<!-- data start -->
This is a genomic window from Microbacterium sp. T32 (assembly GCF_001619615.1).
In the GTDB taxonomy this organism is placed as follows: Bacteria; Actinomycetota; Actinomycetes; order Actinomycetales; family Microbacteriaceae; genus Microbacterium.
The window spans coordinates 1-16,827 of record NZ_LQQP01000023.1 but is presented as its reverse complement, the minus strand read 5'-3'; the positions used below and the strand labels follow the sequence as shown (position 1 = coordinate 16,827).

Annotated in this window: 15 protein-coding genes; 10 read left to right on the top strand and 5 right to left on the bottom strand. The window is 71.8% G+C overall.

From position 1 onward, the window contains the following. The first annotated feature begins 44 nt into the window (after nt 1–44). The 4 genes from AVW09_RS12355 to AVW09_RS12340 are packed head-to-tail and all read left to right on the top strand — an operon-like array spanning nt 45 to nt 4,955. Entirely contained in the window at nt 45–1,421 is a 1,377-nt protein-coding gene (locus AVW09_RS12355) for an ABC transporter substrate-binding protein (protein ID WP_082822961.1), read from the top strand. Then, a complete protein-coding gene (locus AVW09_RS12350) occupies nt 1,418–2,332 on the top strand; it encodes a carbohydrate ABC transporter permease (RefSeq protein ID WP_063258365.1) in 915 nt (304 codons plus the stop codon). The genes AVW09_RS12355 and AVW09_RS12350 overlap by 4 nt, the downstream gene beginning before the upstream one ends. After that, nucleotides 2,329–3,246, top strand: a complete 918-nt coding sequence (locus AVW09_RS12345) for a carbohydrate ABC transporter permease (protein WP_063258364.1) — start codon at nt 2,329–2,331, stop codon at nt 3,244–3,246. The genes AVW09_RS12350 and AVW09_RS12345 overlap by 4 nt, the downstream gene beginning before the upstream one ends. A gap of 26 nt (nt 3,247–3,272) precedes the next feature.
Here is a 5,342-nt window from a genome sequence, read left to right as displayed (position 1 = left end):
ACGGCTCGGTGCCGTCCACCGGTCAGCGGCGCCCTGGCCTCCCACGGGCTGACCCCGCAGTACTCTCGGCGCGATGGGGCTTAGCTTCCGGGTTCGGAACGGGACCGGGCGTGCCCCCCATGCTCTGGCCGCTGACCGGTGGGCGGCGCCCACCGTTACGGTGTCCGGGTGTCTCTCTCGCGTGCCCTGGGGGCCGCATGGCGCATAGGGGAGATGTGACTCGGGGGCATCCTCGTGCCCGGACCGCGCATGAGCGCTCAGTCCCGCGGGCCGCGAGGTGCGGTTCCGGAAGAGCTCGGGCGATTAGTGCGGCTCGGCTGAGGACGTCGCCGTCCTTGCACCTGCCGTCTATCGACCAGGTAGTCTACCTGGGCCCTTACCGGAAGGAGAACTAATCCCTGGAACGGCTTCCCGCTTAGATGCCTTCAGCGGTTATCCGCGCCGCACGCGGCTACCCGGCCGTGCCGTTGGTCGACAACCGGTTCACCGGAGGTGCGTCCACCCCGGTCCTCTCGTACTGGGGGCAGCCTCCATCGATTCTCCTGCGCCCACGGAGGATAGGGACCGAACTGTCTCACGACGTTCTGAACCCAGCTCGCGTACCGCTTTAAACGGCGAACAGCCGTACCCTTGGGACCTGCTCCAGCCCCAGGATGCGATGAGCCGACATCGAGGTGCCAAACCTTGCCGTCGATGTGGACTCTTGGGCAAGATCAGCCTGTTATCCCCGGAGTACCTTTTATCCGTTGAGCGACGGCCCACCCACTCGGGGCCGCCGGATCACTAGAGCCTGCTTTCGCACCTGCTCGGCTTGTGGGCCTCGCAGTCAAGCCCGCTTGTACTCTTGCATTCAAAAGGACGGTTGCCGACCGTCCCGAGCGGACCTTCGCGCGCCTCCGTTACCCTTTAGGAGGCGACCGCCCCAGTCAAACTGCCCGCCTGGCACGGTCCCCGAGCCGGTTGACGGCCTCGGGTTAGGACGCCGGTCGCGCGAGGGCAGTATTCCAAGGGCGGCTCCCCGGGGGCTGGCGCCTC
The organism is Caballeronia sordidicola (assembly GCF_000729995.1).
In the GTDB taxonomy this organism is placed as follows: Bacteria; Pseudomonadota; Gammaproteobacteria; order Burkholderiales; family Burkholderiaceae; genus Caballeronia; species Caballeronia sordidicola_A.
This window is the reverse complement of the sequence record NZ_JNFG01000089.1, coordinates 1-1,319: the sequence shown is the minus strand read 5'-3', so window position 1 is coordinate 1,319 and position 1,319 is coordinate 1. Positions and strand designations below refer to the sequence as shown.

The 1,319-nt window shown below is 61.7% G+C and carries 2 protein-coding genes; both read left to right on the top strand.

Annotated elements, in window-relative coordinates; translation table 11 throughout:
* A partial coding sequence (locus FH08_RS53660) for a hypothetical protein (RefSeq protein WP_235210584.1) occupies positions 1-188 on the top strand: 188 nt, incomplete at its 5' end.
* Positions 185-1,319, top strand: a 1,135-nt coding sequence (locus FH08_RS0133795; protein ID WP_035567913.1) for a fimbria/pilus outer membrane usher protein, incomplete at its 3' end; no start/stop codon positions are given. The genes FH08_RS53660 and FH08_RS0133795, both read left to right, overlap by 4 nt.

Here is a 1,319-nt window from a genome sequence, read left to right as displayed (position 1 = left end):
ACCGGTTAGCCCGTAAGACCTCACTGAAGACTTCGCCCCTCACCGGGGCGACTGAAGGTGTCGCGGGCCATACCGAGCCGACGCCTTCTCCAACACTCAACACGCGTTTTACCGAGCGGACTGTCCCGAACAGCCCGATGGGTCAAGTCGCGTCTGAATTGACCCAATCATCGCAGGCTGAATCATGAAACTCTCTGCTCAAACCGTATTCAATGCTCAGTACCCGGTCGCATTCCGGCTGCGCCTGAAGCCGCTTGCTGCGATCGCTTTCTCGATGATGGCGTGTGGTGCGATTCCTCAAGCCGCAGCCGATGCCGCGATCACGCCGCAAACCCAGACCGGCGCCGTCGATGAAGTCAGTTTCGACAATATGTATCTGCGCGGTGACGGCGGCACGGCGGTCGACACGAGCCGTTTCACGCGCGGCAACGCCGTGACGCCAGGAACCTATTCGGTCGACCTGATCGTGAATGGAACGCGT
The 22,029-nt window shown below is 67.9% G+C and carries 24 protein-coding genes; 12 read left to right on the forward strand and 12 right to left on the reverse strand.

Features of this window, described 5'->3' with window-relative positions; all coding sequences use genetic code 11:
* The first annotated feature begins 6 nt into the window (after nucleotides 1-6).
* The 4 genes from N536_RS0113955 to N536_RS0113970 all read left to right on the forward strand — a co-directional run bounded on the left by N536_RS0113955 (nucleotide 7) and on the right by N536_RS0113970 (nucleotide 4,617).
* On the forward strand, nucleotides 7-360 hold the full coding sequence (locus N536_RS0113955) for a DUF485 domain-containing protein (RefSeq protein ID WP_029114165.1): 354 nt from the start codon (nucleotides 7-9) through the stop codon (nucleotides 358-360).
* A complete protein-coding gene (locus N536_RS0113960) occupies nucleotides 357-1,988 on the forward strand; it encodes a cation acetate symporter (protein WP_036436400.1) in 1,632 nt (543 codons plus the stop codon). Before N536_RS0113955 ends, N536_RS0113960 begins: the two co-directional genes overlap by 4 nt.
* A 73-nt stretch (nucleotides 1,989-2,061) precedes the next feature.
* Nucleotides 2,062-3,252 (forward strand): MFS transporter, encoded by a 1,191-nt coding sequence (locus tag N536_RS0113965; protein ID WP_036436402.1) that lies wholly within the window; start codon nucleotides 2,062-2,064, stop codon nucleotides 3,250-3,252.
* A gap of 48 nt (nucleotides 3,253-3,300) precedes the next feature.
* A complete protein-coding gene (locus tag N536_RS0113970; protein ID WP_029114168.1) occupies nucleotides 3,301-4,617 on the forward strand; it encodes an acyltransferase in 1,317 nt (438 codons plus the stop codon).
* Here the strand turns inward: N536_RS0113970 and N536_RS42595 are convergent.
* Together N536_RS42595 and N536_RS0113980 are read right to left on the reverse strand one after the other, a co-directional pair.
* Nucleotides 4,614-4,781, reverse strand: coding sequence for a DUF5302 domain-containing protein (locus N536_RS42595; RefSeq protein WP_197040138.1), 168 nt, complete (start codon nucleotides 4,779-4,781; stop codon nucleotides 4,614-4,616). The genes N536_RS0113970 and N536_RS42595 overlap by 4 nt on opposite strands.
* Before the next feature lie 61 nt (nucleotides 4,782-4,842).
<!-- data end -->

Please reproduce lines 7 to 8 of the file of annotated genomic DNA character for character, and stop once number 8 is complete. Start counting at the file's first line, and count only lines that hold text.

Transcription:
ACGGCTCGGTGCCGTCCACCGGTCAGCGGCGCCCTGGCCTCCCACGGGCTGACCCCGCAGTACTCTCGGCGCGATGGGGCTTAGCTTCCGGGTTCGGAACGGGACCGGGCGTGCCCCCCATGCTCTGGCCGCTGACCGGTGGGCGGCGCCCACCGTTACGGTGTCCGGGTGTCTCTCTCGCGTGCCCTGGGGGCCGCATGGCGCATAGGGGAGATGTGACTCGGGGGCATCCTCGTGCCCGGACCGCGCATGAGCGCTCAGTCCCGCGGGCCGCGAGGTGCGGTTCCGGAAGAGCTCGGGCGATTAGTGCGGCTCGGCTGAGGACGTCGCCGTCCTTGCACCTGCCGTCTATCGACCAGGTAGTCTACCTGGGCCCTTACCGGAAGGAGAACTAATCCCTGGAACGGCTTCCCGCTTAGATGCCTTCAGCGGTTATCCGCGCCGCACGCGGCTACCCGGCCGTGCCGTTGGTCGACAACCGGTTCACCGGAGGTGCGTCCACCCCGGTCCTCTCGTACTGGGGGCAGCCTCCATCGATTCTCCTGCGCCCACGGAGGATAGGGACCGAACTGTCTCACGACGTTCTGAACCCAGCTCGCGTACCGCTTTAAACGGCGAACAGCCGTACCCTTGGGACCTGCTCCAGCCCCAGGATGCGATGAGCCGACATCGAGGTGCCAAACCTTGCCGTCGATGTGGACTCTTGGGCAAGATCAGCCTGTTATCCCCGGAGTACCTTTTATCCGTTGAGCGACGGCCCACCCACTCGGGGCCGCCGGATCACTAGAGCCTGCTTTCGCACCTGCTCGGCTTGTGGGCCTCGCAGTCAAGCCCGCTTGTACTCTTGCATTCAAAAGGACGGTTGCCGACCGTCCCGAGCGGACCTTCGCGCGCCTCCGTTACCCTTTAGGAGGCGACCGCCCCAGTCAAACTGCCCGCCTGGCACGGTCCCCGAGCCGGTTGACGGCCTCGGGTTAGGACGCCGGTCGCGCGAGGGCAGTATTCCAAGGGCGGCTCCCCGGGGGCTGGCGCCTC
The organism is Caballeronia sordidicola (assembly GCF_000729995.1).